Jesus took them all by stealth, for he did not appear as he was, but in the manner in which [they would] be able to see him. He appeared to [them all. He appeared] to the great as great. He [appeared] to the small as small. He [appeared to the] angels as an angel, and to men as a man. Because of this his word hid itself from everyone. Some indeed saw him, thinking that they were seeing themselves, but when he appeared to his disciples in glory on the mount he was not small. He became great, but he made the disciples great, that they might be able to see him in greatness. (57.28–58.10)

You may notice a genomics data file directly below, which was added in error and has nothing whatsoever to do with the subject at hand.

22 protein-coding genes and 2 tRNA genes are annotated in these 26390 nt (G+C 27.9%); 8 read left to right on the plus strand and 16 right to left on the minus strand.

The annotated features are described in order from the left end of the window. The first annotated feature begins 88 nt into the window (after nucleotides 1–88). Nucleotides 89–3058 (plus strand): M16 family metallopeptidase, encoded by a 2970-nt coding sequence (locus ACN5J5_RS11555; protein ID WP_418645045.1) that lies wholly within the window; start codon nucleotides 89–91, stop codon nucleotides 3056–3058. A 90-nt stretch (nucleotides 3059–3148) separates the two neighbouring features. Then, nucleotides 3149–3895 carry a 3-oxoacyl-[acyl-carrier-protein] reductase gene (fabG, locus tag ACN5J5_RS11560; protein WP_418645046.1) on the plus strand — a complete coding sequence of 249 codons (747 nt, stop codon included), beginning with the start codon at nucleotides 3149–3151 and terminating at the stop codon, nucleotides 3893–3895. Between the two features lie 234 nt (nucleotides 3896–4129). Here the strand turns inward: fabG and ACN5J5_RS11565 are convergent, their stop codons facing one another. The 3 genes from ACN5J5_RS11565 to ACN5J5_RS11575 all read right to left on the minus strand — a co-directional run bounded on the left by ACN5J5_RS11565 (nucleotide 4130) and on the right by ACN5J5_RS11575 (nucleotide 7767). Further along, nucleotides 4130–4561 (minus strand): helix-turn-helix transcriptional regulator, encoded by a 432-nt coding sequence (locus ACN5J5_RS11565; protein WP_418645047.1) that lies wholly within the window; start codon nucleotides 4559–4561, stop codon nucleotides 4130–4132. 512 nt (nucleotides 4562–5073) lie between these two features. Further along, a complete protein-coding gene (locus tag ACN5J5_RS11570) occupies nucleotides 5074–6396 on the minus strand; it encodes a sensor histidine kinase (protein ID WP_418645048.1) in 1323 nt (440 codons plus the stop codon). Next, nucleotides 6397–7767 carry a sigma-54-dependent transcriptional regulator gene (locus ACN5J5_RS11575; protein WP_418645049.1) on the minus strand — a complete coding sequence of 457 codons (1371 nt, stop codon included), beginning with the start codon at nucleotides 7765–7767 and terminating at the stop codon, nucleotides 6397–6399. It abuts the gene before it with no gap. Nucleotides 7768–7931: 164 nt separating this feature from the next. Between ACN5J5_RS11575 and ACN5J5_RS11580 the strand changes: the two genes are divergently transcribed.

This passage seems to be a reference to the events on the Mount of Transfiguration, but, as Wilson notes, “a mountain is a common place for revelations of the risen Christ in Gnostic documents.” [48] The important point here is that many failed to understand who Jesus really was because they were limited by their own experience: to the great he was great, to the small he was small, to the angels he was an angel, and to men he was a man. Their view and understanding of Jesus was limited by their reality. But just as climbing a mountain can enable an individual to gain greater perspective, in the temple setting of the mountain, Jesus was able to transform his disciples and unshackle them from the limitations of their mortality so that they could gain perspective and see him as he really was.